Synergy Semiochemicals Corporation

Burnaby, Canada

Synergy Semiochemicals Corporation

Burnaby, Canada

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MacIas-Samano J.E.,Synergy Semiochemicals Corporation | Wakarchuk D.,Synergy Semiochemicals Corporation | Millar J.G.,University of California at Riverside | Hanks L.M.,University of Illinois at Urbana - Champaign
Canadian Entomologist | Year: 2012

Two species in the genus Monochamus Dejean (Coleoptera: Cerambycidae: Lamiinae) have recently been shown to have the same male-produced sex pheromone, 2-undecyloxy-1-ethanol (monochamol), suggesting that other congeners may share the same pheromone. We tested that hypothesis by conducting field bioassays of monochamol, in combination with bark-beetle pheromones and the host plant volatiles ethanol and α-pinene, in southern British Columbia, Canada. We captured 603 Monochamus clamator (LeConte), 63 Monochamus obtusus Casey, 245 Monochamus scutellatus (Say) (tribe Monochamini), and 42 Acanthocinus princeps (Walker) (tribe Acanthocinini). All three Monochamus species were significantly attracted to the combination of monochamol and host plant volatiles, whereas bark-beetle pheromones plus plant volatiles and plant volatiles alone were minimally attractive. Adding bark-beetle pheromones to the monochamol plus plant volatiles treatment synergised attraction of M. clamator, but not the other two Monochamus species. Acanthocinus princeps was most strongly attracted to the combination of bark-beetle pheromones and plant volatiles, and did not appear to be affected by the presence or absence of monochamol in baits. We conclude that monochamol is a likely pheromone component for the three Monochamus species, and that monochamol plus host plant volatiles is an effective attractant for these and perhaps other North American Monochamus species. © 2012 Entomological Society of Canada.


PubMed | Health-U, Logan Research, Synergy Semiochemicals Corporation and U S WEST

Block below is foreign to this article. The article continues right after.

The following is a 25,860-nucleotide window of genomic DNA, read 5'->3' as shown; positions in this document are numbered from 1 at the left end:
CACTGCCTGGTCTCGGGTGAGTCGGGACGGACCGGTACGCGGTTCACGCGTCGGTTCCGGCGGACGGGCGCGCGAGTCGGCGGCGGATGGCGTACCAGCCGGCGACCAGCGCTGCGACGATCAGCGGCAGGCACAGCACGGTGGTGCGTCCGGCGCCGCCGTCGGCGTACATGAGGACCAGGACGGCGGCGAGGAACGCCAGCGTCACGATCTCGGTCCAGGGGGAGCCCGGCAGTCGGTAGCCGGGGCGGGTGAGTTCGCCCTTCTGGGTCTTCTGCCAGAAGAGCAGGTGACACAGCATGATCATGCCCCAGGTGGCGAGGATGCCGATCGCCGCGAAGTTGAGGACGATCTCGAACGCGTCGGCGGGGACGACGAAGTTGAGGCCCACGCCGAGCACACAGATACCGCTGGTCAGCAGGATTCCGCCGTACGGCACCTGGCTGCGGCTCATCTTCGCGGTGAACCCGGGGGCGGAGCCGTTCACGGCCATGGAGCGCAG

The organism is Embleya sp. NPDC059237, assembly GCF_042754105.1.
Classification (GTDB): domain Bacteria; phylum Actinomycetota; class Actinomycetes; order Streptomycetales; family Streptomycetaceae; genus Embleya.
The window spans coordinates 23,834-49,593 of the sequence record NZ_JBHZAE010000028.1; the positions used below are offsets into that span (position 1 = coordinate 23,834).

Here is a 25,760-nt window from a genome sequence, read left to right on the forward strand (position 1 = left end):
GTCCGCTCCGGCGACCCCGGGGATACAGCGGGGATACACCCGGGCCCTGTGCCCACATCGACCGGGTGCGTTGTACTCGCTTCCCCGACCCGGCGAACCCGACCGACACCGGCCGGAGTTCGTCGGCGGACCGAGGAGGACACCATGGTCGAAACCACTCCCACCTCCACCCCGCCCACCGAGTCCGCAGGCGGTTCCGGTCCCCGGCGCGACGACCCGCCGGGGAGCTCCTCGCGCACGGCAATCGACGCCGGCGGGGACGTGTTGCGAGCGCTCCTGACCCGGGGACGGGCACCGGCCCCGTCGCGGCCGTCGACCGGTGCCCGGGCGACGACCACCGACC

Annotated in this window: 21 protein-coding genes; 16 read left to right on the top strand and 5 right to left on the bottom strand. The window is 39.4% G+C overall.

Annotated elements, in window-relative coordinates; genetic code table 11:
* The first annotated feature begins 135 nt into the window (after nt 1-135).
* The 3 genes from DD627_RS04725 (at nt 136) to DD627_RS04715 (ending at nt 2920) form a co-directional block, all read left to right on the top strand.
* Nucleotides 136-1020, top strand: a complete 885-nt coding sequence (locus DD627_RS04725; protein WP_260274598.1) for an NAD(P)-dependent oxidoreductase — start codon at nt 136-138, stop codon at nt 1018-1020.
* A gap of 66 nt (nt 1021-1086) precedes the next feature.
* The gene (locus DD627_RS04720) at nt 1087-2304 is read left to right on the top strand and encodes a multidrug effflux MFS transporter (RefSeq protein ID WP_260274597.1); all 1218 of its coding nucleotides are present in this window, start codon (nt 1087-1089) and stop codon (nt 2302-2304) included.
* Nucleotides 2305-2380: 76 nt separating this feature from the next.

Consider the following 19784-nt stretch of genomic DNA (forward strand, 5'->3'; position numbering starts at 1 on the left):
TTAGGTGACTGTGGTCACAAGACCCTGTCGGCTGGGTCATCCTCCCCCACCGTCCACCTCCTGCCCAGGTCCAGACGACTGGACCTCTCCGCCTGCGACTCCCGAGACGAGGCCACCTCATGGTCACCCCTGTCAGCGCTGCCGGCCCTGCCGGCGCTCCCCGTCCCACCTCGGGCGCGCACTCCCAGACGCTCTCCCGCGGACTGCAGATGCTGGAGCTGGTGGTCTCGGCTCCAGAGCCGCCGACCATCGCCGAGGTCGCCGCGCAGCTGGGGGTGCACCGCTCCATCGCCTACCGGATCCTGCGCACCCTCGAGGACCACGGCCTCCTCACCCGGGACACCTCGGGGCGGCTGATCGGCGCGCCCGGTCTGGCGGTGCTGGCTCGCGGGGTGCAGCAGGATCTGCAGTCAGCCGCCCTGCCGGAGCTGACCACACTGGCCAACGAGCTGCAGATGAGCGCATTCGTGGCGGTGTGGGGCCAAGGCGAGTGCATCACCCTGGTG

Type: Journal Article | Journal: Journal of economic entomology | Year: 2016

We tested lethal trap trees and repellent semiochemicals as area treatments to protect host trees from spruce beetle (Dendroctonus rufipennis Kirby) attacks. Lethal trap tree treatments (spray treatment) combined a spruce beetle bait with carbaryl treatment of the baited spruce. Repellent treatments (spray-repellent) combined a baited lethal trap tree within a 16-m grid of MCH (3-methylcyclohex-2-en-1-one) and two novel spruce beetle repellents. After beetle flight, we surveyed all trees within 50 m of plot center, stratified by 10-m radius subplots, and compared attack rates to those from baited and unbaited control plots. Compared to the baited controls, spruce in the spray treatment had significantly reduced likelihood of a more severe attack classification (e.g., mass-attacked over strip-attacked or unsuccessful-attacked over unattacked). Because spruce in the spray treatment also had significantly heightened probability of more severe attack classification than those in the unbaited controls, however, we do not recommend lethal trap trees as a stand-alone beetle suppression strategy for epidemic beetle populations. Spruce in the spray-repellent treatment were slightly more likely to be classified as more severely attacked within 30 m of plot center compared to unbaited controls but, overall, had reduced probabilities of beetle attack over the entire 50-m radius plots. The semiochemical repellents deployed in this study were effective at reducing attacks on spruce within treated plots despite the presence of a centrally located spruce beetle bait. Further testing will be required to clarify operational protocols such as dose, elution rate, and release device spacing.


Armendariz-Toledano F.,National Polytechnic Institute of Mexico | Nino A.,Colegio de Mexico | Sullivan B.T.,U.S. Department of Agriculture | MacIas-Samano J.,Colegio de Mexico | And 4 more authors.
Annals of the Entomological Society of America | Year: 2014